At sentencing, defense counsel pleaded with the trial court to sentence Petitioner only to probation:

I'm asking that the Court give Mr. Phillips an opportunity on probation.

I understand that what occurred was a serious crime; however, I would point out to the Court that the Court did hear the trial. The testimony of the witnesses, I believe, would show that Mr. Phillips did not go to the house with an intention of having a confrontation with Mr. Allen. He did not know that he was going to be there. When he was at the house, he did not argue with Mr. Allen. That was testimony from Mr. Allen's own sons. There was no planning on the part of Mr. Phillips to attack or stab Mr. Allen.

And I want the Court to know that this is not in Mr. Phillips' nature to go to someone's house and stab somebody there. Mr. Allen created a situation within the home that was very hostile, and Mr. Phillips feared for his life. And I understand that the jury found that to be an unreasonable fear, however, Mr. Phillips was in fear.

I'm not going to argue about what the jury decided. That's beyond what's happening today. But I do want the Court to give Mr. Phillips an opportunity on probation. And to support my request, I would point out to the Court that he is a 50-year-old man who has a very limited criminal background. The more serious criminal history that he has would be from 30 years ago when he was a juvenile. He was honorably discharged from the juvenile court. He has five children that he takes care of, three of them are with him, sole custody. He has a toddler; he has an adult special-needs son. He supports them. There's no drug use; there's no alcohol use. He is a person that had -- I guess, had he not gone to that house that morning, this would not have occurred. He would not have created something to make this occur on his own.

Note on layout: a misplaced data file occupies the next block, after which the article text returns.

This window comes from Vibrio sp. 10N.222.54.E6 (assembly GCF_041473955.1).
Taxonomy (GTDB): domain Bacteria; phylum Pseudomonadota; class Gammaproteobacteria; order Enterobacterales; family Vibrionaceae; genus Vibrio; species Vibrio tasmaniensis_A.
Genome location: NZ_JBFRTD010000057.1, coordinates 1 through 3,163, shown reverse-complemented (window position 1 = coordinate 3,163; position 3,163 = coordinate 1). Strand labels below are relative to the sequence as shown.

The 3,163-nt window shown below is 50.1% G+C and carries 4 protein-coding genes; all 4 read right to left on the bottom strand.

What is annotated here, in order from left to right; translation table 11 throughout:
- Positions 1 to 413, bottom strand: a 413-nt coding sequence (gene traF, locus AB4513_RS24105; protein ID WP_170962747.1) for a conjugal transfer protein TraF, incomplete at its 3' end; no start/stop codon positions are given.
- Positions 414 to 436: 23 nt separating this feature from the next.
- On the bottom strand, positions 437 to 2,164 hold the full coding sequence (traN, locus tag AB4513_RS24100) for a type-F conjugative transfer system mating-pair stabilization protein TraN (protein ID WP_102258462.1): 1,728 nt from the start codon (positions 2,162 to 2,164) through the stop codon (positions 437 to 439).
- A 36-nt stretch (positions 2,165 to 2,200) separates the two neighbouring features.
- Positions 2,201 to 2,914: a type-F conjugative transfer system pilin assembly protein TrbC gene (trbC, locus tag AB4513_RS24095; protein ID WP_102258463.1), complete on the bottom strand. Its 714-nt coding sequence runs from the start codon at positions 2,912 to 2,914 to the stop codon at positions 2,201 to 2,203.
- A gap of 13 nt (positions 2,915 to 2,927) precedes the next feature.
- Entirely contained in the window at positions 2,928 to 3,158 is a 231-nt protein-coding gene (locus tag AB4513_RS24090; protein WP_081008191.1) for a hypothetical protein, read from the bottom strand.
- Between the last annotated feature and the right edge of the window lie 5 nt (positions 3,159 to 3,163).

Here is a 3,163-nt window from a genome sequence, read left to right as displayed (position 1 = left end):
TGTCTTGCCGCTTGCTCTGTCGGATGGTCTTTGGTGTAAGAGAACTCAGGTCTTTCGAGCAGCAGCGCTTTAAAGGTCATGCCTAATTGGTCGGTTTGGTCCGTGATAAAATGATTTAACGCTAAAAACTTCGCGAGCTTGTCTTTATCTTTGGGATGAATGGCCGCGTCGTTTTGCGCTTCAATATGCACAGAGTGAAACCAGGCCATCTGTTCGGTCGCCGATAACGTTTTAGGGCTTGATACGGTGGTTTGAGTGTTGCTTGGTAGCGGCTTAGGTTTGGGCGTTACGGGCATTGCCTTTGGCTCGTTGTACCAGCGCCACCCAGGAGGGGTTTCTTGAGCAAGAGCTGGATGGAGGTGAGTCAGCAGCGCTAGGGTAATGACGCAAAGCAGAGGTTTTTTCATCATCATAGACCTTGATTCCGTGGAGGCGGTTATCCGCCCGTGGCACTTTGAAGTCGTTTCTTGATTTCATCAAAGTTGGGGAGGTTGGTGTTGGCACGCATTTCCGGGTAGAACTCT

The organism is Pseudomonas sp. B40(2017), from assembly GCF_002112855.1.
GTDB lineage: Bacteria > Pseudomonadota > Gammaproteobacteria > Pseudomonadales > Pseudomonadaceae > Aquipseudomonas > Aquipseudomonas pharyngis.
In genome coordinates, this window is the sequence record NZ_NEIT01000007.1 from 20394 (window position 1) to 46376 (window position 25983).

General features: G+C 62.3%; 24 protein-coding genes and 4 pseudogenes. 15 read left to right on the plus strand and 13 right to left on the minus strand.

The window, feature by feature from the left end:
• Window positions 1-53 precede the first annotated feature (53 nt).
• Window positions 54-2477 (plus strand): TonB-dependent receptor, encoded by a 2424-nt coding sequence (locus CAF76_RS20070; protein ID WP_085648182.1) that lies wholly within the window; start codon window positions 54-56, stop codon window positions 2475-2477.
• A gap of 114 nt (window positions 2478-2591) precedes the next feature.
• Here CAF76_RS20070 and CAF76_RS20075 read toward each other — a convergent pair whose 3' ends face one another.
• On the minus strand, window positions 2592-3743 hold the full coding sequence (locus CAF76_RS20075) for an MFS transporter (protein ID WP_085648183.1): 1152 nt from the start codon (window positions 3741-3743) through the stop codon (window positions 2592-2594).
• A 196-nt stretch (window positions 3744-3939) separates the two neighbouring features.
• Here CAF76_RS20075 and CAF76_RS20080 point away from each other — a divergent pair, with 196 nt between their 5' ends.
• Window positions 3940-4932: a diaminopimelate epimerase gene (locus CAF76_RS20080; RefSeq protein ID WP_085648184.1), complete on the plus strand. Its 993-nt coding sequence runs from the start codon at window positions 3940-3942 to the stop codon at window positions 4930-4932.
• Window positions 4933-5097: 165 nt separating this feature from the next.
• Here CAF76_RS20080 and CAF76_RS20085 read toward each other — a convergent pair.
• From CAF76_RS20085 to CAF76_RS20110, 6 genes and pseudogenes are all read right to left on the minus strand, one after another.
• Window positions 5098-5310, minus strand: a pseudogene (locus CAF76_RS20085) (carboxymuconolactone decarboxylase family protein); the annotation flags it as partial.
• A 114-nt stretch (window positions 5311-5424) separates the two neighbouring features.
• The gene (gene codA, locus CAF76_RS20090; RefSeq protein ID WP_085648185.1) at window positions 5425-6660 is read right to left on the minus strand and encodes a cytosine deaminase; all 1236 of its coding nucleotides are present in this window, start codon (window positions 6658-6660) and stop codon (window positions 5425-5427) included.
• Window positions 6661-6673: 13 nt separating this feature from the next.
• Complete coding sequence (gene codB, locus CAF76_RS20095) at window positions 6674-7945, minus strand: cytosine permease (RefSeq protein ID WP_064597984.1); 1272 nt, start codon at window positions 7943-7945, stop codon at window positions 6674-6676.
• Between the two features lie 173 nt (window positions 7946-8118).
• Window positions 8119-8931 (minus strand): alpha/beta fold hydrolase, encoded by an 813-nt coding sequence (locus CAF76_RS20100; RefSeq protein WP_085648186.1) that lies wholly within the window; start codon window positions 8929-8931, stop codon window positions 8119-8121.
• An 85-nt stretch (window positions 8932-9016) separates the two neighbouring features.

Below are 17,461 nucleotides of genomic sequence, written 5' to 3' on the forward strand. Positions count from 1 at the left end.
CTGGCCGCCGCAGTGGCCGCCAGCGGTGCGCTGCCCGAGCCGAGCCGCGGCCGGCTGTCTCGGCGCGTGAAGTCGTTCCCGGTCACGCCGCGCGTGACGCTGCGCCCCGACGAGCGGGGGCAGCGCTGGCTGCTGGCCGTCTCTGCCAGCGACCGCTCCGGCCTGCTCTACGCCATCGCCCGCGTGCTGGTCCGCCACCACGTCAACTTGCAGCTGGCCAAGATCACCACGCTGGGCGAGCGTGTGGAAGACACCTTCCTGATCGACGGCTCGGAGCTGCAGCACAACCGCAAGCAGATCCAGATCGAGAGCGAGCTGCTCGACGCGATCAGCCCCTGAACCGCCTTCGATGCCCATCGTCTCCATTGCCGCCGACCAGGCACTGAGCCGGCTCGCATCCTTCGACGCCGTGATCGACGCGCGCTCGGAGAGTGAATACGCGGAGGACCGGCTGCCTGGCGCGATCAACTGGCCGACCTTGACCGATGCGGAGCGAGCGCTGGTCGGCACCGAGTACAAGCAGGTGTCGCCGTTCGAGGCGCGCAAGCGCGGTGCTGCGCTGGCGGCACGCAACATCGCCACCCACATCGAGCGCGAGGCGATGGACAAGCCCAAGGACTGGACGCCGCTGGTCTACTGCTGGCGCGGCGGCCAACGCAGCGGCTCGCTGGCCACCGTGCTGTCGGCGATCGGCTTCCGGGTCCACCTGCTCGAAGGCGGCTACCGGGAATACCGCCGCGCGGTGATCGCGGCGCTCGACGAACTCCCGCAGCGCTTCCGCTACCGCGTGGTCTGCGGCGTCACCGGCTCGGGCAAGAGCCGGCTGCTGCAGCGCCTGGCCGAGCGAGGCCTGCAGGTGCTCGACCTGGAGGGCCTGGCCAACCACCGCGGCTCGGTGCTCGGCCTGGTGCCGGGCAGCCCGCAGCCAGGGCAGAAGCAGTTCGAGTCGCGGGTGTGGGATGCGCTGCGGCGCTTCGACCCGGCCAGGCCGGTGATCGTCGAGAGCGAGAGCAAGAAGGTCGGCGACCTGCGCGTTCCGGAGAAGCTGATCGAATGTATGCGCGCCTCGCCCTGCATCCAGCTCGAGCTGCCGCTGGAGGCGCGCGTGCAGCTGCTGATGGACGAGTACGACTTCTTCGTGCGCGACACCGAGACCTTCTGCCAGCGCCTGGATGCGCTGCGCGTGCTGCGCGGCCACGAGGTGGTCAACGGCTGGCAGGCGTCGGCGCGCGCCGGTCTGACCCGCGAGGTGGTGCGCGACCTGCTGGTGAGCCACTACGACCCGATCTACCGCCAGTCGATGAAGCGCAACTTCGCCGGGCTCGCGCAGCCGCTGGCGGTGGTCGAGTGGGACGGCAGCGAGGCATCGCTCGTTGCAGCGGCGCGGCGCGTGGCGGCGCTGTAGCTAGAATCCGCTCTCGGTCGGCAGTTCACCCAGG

I also point out that the event occurred September 1st, 2003. In the year and a half that it took for this case to go to trial, Mr. Phillips did not sustain any arrests, no convictions. There is no proof or any allegation that he had any contact, physical contact, face-to-face with the victim or that he created . . . a crime with the victim, so I don't believe that he is a threat -- a future treat [sic] to the victim should he be placed on probation, and I would ask that the Court seriously consider placing him on probation.

(Resp't's Answer, Ex. I at p. 5-6.)

The United States Court of Appeals for the Ninth Circuit has concluded that "there is no clearly established federal law" regarding the standard for ineffective assistance of counsel at sentencing in non-capital cases. See Cooper-Smith v. Palmateer, 397 F.3d 1236, 1244 (9th Cir. 2005). "When the Supreme Court established the test for ineffective assistance of counsel claims in Strickland, the Court expressly declined to 'consider the role of counsel in ordinary sentencing, which . . . may require a different approach to the definition of constitutionally effective assistance.'" Id. (quoting Strickland, 466 U.S. at 686). Thus, Petitioner is not entitled to federal habeas relief on this Claim.

Nevertheless, even if the Strickland standard applied to this Claim, Petitioner would still not be entitled to federal habeas relief. As illustrated above, defense counsel argued forcibly for Petitioner to receive a lenient probation sentence during the sentencing hearing. She noted several facts in Petitioner's favor to support her argument for a more lenient sentence. After reviewing the record, Petitioner's counsel's performance at sentencing did not fall below an objective standard of reasonableness. Thus, even if Strickland was applicable to this Claim, the Claim does not warrant federal habeas relief.

E. Claim V